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In Grandma, teenager Sage (Julia Garner) asks her grandmother Elle Reid (Lily Tomlin) for help getting money for an abortion.

One ringy-dingy! When Lily Tomlin calls, you pick up the phone. Especially these days, when there's so much to talk about: Tomlin's new series with Jane Fonda, Grace and Frankie, premiered in the spring on Netflix, and now, 40 years after her only Academy Award nomination (for Nashville), there is talk of an Oscar run for her title role in the indie drama Grandma as Elle Reid, an invigoratingly acerbic poet in the twilight of her career whose teenage granddaughter (Julia Garner) asks for help in getting money for an abortion. The Globe and Mail spoke with her by phone (of course).

When Grandma premiered at Sundance, you suggested that Elle was a lot like you. Surely that doesn't include her misanthropy?

Did I say that? That she was very much like me?

I'll pull up the quote if you'd like … so, wait, do you not feel she's like you?

I do, in some ways. She's a feminist. I'm not a poet but I'm an artist of some sort. I'm interested in what I put into the culture and all that. So, I understand her philosophy, I understand her being in [the public's] favour, and that being diminished, and all that stuff. I know what kind of person she is. I'm an entertainer, too, so I live by how the world reacts to me.

You've always been clear about not wanting your work to be didactic. Still, Grandma has its own quiet politics: Elle is gay and was married – though not, of course, legally – for 38 years. And there's a funny moment when Elle realizes her granddaughter, Sage, has never heard of Simone de Beauvoir. When you put things into the culture, is it in hopes of effecting social progress?

Definitely in some ways, but it's not meant as a polemic. I think Grandma has lots of issues running through it that are woven carefully – that are obvious and not obvious. It's mostly about character and about three generations of women and how differently they relate. And about her granddaughter not having a clue about feminism, and Elle wanting to impart her philosophy, her respect for her granddaughter, how she wants Sage to have that same respect for herself.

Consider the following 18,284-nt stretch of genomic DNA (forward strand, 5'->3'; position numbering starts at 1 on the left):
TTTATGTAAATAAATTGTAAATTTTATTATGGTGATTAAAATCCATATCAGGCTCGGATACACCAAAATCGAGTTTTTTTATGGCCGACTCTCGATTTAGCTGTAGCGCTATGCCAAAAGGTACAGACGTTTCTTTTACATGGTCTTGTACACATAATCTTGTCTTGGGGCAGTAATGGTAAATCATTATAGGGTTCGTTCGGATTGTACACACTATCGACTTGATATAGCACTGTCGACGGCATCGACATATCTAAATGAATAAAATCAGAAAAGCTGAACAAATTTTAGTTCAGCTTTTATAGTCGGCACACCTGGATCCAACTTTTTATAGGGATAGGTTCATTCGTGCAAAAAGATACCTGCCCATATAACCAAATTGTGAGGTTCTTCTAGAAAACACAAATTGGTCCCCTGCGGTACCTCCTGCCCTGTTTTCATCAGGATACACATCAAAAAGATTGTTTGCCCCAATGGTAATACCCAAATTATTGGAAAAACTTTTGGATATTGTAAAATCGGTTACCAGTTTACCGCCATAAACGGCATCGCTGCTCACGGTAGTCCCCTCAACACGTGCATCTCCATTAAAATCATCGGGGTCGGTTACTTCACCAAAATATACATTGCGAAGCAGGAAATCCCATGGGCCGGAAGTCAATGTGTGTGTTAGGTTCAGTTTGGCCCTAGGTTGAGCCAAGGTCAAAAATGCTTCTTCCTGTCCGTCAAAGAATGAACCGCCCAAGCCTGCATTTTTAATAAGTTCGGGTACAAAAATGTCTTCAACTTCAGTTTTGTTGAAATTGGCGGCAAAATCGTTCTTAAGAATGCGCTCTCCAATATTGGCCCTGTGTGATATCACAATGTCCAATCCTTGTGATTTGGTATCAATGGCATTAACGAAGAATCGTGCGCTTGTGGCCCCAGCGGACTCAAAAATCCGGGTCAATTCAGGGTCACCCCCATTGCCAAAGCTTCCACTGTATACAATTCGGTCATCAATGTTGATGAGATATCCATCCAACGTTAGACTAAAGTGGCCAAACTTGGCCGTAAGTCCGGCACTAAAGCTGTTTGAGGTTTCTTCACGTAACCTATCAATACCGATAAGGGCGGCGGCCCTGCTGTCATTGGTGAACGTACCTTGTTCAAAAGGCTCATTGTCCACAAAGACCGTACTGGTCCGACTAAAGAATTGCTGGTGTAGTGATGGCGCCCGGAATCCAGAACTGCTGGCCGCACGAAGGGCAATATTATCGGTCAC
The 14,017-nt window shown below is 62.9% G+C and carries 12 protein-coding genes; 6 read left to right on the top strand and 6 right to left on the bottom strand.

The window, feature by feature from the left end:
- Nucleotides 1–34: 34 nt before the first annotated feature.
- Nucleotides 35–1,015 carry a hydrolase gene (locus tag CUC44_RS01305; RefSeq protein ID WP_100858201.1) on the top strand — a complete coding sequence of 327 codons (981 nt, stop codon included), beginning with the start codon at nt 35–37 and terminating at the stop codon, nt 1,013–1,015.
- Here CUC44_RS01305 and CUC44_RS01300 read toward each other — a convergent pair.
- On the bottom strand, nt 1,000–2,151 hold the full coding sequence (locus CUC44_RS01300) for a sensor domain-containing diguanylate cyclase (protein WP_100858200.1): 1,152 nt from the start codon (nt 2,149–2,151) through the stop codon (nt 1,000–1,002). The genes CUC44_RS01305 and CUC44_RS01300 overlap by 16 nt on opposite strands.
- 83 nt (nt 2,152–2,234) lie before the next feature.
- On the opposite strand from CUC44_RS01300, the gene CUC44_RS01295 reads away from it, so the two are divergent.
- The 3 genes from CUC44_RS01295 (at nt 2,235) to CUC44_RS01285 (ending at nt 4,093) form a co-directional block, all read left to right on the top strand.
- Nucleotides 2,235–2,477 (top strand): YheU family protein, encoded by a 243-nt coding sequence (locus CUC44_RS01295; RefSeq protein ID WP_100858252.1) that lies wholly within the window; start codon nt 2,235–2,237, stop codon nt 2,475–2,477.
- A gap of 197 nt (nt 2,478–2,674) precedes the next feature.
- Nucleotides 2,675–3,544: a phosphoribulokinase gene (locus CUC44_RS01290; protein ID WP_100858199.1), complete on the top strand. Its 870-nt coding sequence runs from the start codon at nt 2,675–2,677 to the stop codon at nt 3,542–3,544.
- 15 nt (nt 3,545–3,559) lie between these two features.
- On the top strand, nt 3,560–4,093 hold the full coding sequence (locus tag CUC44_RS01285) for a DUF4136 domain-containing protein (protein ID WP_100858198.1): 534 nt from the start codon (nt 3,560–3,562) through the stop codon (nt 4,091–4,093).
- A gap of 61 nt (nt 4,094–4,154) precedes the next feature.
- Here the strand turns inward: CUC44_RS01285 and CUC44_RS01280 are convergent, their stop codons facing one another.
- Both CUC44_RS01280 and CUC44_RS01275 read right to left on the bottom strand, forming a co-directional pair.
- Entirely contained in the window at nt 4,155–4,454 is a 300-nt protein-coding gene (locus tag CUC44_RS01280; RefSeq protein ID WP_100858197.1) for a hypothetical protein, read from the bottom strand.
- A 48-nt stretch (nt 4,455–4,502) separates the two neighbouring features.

Do you believe you've helped to change things with your work?

We all have ideals and passions and things that we think are going to absolutely impact in our lifetime, and it doesn't necessarily happen. Or maybe you impact it very minimally.

How so?

I'm aware of my own mortality. I look at young comedians around me: Now there's much more freedom available in the choice and projection of material than there was in my time. I mean, we used to have to fight on our TV specials just to play a parody of a commercial. The network would just have a fit – they said that we would confuse the audience [laughs]. And all of that stuff. And shortly after that, SNL came on the air, and they were able to do it. So every little thing moves something else along. Maybe not for you or in your time, necessarily. Oh, I'm seeing so much stuff on the streets here – I'm driving along New York and I just saw a guy with no legs, in a little wagon, propelling himself.

Hold on, are you calling me from 1974 New York?

Ha ha! Yeah.

Sorry, I shouldn't joke.

People have lost their legs any number of times.

Of course. It's just – the city is not what it was. In both good and bad ways.

That's so true.

You still live out west, don't you?

Yeah, I live in California, I'm here doing press for Grandma.

The film comes across like a deeply felt argument that "older people" are as mistake-prone as younger people. That you never really figure it out.

Ha! No, I don't think that you do!

Do you feel you've become wiser? Do you feel you've figured things out?

I've become more accepting. When I was on Laugh-In, I wouldn't even have my picture taken with John Wayne.

A few months ago, you and Jane Fonda complained in an interview that your male co-stars on Grace and Frankie, Martin Sheen and Sam Waterston, make the same money as you two even though they're not the leads. Some fans started a petition demanding Netflix pay you more. Then the two of you clarified in a joint statement you were joking.

Yes, it was a big ruckus here.

Has it become harder to make jokes like that, because people are either too quick to jump on a cause, or take things the wrong way? Too ready to be irate?

Well, I did get a lot of pressure to "clarify" that remark. And I didn't take it seriously at all. They do make the same as we do as actors, though we get a small back-end [payment], Jane and I, so that could be construed as upping our ante. And I did cave to clarifying that.

What do you mean you caved? If it were up to you, would you not have wanted to "clarify?"

I wouldn't have even responded. I wouldn't have endorsed the petition, because we do make a little bit more. But maybe I would later? Maybe in the third season, I'll kick up a ruckus.

Oh, it looks as if our time is up.

Oh, God, they're gonna get me again. That's alright.

This interview has been condensed and edited.